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Listings

: A CONCERT IN THE STUDIO

ERNEST ALLEN (Tenor)
NINA JOEL (Violin)
JESSIE FURZE (Pianoforte)

: The Week's Recital of Gramophone Records

Arranged by Mr. CHRISTOPHER
STONE

: BROADCAST TO SCHOOLS:

Mr. A. Lloyd JAMES : Speech and Language '

: EVENSONG

From WESTMINSTER ABBEY

: Mr. ARTHUR J. BENDY :

' Odd Jobs about the House-IV, Simple Upholstery He-pairs

: A Concert in the Studio

OLIVE HEMINGWAY (Soprano) CORELLI WINDEATT 'S OCTET

: THE CHILDREN'S . HOUR:

Folk Songs, sung by GEORGE PlZZEY
'The Warning'—the Story of a Vixen (H. Mortimer Batten )
And, as a contrast,
Some more- about ' The Zoo that Never Was '

: THE FOUNDATIONS OF MUSIC

SCHUBERT'S PIANOFORTE
SONATAS
Played by MARTHA BAIRD

: Major GORDON HOME: Life in Roman Britain-IV, Domestic Life '

THIS evening the intimate details of the -L private house in Roman Britain are the subject of Major Home's talk. He describes the architecture and materials, external and internal decoration, questions of warming, baths, drains, and lighting. He goes on to discuss such intriguing details as kitchens, nurseries, and table ware ; locks and keys ; personal dress and ornaments ; gardens, sculpture, and the household gods.

: Hallé Concert

Relayed from the Free Trade Hall
S.B. from Manchester
THE HALLÉ ORCHESTRA
Conducted by Sir HAMILTON HARTY
THIS colossal work was Schubert's last Symphony. It was quite beyond the powers of the Viennese orchestra of his day, and never, in fact, got beyond rehearsal in his lifetime. When Schubert tackled big-scale works such as Symphonies his sense of design hardly rose to the occasion. He resorted to giving out a continuous melody of a similar type to his beautiful songs, then repeating it, and eventually passing on, often" with no particular progression of thought, to another tune. So say those who criticize this unusually protraded Symphony. Others retort that his tunes and his use of them are divine, so that it is impossible to have an excess of them. Anyone hearing this work for the first time is fairly certain to agree with the enthusiasts rather than the critics. At any rate, no one can find much difficulty in following the Symphony.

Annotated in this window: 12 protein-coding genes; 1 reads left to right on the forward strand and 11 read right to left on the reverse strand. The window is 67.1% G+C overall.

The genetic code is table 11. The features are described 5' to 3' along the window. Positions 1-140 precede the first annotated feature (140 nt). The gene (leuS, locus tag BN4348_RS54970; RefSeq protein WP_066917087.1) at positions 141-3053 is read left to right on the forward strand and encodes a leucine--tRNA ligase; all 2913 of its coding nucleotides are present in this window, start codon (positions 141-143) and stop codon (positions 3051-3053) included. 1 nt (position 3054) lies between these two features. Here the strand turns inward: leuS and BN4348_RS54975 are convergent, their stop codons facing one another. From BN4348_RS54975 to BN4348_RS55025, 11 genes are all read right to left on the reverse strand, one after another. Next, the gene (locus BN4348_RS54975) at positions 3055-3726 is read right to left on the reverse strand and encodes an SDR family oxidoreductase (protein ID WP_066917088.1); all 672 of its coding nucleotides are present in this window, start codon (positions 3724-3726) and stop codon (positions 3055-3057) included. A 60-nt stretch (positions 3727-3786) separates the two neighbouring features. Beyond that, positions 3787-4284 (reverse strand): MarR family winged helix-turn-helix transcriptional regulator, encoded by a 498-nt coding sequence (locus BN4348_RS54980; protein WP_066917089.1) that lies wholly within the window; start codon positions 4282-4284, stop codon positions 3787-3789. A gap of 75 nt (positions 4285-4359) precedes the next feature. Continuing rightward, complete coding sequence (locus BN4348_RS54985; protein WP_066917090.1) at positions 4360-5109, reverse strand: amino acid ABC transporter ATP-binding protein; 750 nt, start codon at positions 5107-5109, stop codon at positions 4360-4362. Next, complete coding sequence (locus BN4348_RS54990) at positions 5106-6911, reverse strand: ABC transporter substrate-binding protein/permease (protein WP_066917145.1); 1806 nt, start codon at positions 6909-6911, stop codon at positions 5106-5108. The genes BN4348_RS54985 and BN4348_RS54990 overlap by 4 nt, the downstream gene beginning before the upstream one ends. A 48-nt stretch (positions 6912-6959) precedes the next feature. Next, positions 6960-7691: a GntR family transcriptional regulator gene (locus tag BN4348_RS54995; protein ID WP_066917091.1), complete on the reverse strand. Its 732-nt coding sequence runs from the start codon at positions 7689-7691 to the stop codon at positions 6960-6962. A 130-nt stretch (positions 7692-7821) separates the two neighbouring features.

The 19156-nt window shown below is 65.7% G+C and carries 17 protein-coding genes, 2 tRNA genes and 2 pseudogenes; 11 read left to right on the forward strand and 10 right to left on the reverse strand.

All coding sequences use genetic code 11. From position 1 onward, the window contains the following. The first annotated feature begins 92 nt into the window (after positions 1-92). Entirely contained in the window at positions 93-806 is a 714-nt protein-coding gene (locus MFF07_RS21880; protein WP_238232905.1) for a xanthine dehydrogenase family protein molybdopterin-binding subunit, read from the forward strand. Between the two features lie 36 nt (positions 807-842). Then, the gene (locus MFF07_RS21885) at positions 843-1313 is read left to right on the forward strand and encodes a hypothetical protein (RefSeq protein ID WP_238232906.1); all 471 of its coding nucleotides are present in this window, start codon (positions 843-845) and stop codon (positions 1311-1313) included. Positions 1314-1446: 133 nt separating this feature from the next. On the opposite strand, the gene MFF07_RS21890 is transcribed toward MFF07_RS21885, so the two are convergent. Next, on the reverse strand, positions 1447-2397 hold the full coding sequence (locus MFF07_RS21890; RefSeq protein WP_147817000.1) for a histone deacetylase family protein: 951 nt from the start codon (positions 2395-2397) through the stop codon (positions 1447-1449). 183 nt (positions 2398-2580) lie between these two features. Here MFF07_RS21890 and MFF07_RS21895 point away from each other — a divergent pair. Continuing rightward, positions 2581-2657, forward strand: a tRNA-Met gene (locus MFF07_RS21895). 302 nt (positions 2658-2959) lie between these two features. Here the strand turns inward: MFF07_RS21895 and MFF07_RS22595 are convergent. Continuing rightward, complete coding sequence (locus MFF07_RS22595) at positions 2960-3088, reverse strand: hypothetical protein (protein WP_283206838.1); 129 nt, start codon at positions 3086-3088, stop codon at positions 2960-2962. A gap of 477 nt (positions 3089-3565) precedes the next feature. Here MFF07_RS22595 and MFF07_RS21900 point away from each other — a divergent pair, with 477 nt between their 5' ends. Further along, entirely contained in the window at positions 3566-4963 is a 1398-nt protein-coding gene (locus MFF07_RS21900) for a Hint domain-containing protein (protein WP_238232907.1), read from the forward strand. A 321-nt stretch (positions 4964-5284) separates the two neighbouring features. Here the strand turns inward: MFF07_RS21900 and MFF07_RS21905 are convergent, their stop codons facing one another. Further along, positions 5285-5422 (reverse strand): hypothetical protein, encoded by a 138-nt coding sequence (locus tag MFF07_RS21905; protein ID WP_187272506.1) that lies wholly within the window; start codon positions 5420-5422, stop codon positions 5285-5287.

It has four Movements.
The FIRST Movement opens with a stately
Introduction, constructed on the tune given out unadomed'by Horns at the opening. It leads without a break into the quick Movement proper— splendid, exultant music, which, even when it becomes tender, is still rapturous.
The SECOND MOVEMENT has a distnictly song-like character. The Strings start a soft, throbbing groundwork, then the Oboe begins a slow, expressive tune, which dominates the Movement.
The THIRD MOVEMENT is a very exhilarating one which almost conforms to the strict meaning of its title, ' Scherzo '-' a jest.'
The FOURTH Movement is an impetuous Finale of resistless force.

: Interlude from the Manchester Studio

HELEN HENSCHEL (Mezzo-Soprano), with her own accompaniment
HARY JANOS is a Comic
Opera produced in Budapest in 1926. The composer told Lawrence Gilman (from whose notes, written for the Philharmonic Society of New
* York, the following information is drawn) that Hary Janos is a national hero of folk-lore, an ex-soldier, who tells long-bow tales of his great adventures. There is, too, in Hary a symbol of Hungarian aspirations.
There are six sections in the Suite. Háry's tale is launched, in the first Movement, with a sneeze by one of the hearers (this, in Hungary, is regarded as a confirmation of what has just been said).
In the Second Movement
Hary tells of finding himself in the Imperial Palace in Vienna, and describes a wonderful mechanical musical clock he saw there.
The Third Movement suggests the old home of Hary and his sweetheart, and the songs that are sung there.
In the Fourth Movement
Hary performs prodigies of valour against the French army, massacring his thousands, and finally.so terrifying Napoleon himself that he pleads, on his knees, for mercy.
Next comes an Intermezzo that has no story.
The last Movement is a triumphal march, during which Hary tells of seeing the entry of the Austrian Emperor and his court; again, we have the countryman's quaint ideas of the glories of the city.

: The Wireless Chorus

Conducted by STANFORD ROBINSON
STUDENTS' SONGS








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